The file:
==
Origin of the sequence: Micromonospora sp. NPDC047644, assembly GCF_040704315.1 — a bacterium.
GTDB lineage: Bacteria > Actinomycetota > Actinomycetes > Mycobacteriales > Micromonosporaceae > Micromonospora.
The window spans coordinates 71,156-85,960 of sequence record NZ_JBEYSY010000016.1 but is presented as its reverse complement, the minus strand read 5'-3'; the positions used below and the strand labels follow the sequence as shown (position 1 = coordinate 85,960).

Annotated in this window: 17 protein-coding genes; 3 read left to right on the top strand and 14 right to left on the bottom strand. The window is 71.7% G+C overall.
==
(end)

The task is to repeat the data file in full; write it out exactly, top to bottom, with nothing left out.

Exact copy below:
Origin of the sequence: Micromonospora sp. NPDC047644, assembly GCF_040704315.1 — a bacterium.
GTDB lineage: Bacteria > Actinomycetota > Actinomycetes > Mycobacteriales > Micromonosporaceae > Micromonospora.
The window spans coordinates 71,156-85,960 of sequence record NZ_JBEYSY010000016.1 but is presented as its reverse complement, the minus strand read 5'-3'; the positions used below and the strand labels follow the sequence as shown (position 1 = coordinate 85,960).

Annotated in this window: 17 protein-coding genes; 3 read left to right on the top strand and 14 right to left on the bottom strand. The window is 71.7% G+C overall.